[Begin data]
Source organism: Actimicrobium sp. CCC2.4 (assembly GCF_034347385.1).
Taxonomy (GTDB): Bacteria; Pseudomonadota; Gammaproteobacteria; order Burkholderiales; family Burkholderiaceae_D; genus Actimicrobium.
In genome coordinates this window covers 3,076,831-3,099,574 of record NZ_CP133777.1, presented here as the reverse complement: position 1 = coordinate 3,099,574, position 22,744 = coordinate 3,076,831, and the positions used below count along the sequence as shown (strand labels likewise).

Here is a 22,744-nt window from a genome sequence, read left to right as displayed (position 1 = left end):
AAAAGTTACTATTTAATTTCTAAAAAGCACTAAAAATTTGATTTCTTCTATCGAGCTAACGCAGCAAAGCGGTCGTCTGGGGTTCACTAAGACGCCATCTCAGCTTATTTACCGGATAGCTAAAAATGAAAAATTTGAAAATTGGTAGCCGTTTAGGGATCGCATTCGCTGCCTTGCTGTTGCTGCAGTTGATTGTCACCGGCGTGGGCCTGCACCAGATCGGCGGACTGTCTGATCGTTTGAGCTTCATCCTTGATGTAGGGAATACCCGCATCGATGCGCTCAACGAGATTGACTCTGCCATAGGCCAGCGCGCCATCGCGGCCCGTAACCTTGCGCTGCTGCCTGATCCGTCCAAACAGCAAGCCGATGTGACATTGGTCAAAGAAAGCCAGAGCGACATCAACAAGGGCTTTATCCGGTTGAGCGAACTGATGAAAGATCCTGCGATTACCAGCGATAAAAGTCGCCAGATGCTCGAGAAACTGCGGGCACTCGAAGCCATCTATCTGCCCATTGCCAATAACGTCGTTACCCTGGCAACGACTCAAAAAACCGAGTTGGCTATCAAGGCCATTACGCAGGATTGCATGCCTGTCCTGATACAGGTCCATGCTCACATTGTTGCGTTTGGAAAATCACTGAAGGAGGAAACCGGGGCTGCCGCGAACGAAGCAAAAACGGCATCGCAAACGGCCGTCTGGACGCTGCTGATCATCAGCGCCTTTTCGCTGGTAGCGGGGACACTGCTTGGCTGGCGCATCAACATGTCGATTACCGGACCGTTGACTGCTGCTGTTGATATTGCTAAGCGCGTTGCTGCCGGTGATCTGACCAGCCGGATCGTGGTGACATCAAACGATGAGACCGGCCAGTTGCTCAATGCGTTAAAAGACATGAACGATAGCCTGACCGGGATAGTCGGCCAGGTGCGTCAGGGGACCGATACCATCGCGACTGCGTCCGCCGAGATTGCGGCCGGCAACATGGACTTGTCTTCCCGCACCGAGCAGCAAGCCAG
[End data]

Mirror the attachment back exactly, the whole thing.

Source organism: Actimicrobium sp. CCC2.4 (assembly GCF_034347385.1).
Taxonomy (GTDB): Bacteria; Pseudomonadota; Gammaproteobacteria; order Burkholderiales; family Burkholderiaceae_D; genus Actimicrobium.
In genome coordinates this window covers 3,076,831-3,099,574 of record NZ_CP133777.1, presented here as the reverse complement: position 1 = coordinate 3,099,574, position 22,744 = coordinate 3,076,831, and the positions used below count along the sequence as shown (strand labels likewise).

Here is a 22,744-nt window from a genome sequence, read left to right as displayed (position 1 = left end):
AAAAGTTACTATTTAATTTCTAAAAAGCACTAAAAATTTGATTTCTTCTATCGAGCTAACGCAGCAAAGCGGTCGTCTGGGGTTCACTAAGACGCCATCTCAGCTTATTTACCGGATAGCTAAAAATGAAAAATTTGAAAATTGGTAGCCGTTTAGGGATCGCATTCGCTGCCTTGCTGTTGCTGCAGTTGATTGTCACCGGCGTGGGCCTGCACCAGATCGGCGGACTGTCTGATCGTTTGAGCTTCATCCTTGATGTAGGGAATACCCGCATCGATGCGCTCAACGAGATTGACTCTGCCATAGGCCAGCGCGCCATCGCGGCCCGTAACCTTGCGCTGCTGCCTGATCCGTCCAAACAGCAAGCCGATGTGACATTGGTCAAAGAAAGCCAGAGCGACATCAACAAGGGCTTTATCCGGTTGAGCGAACTGATGAAAGATCCTGCGATTACCAGCGATAAAAGTCGCCAGATGCTCGAGAAACTGCGGGCACTCGAAGCCATCTATCTGCCCATTGCCAATAACGTCGTTACCCTGGCAACGACTCAAAAAACCGAGTTGGCTATCAAGGCCATTACGCAGGATTGCATGCCTGTCCTGATACAGGTCCATGCTCACATTGTTGCGTTTGGAAAATCACTGAAGGAGGAAACCGGGGCTGCCGCGAACGAAGCAAAAACGGCATCGCAAACGGCCGTCTGGACGCTGCTGATCATCAGCGCCTTTTCGCTGGTAGCGGGGACACTGCTTGGCTGGCGCATCAACATGTCGATTACCGGACCGTTGACTGCTGCTGTTGATATTGCTAAGCGCGTTGCTGCCGGTGATCTGACCAGCCGGATCGTGGTGACATCAAACGATGAGACCGGCCAGTTGCTCAATGCGTTAAAAGACATGAACGATAGCCTGACCGGGATAGTCGGCCAGGTGCGTCAGGGGACCGATACCATCGCGACTGCGTCCGCCGAGATTGCGGCCGGCAACATGGACTTGTCTTCCCGCACCGAGCAGCAAGCCAG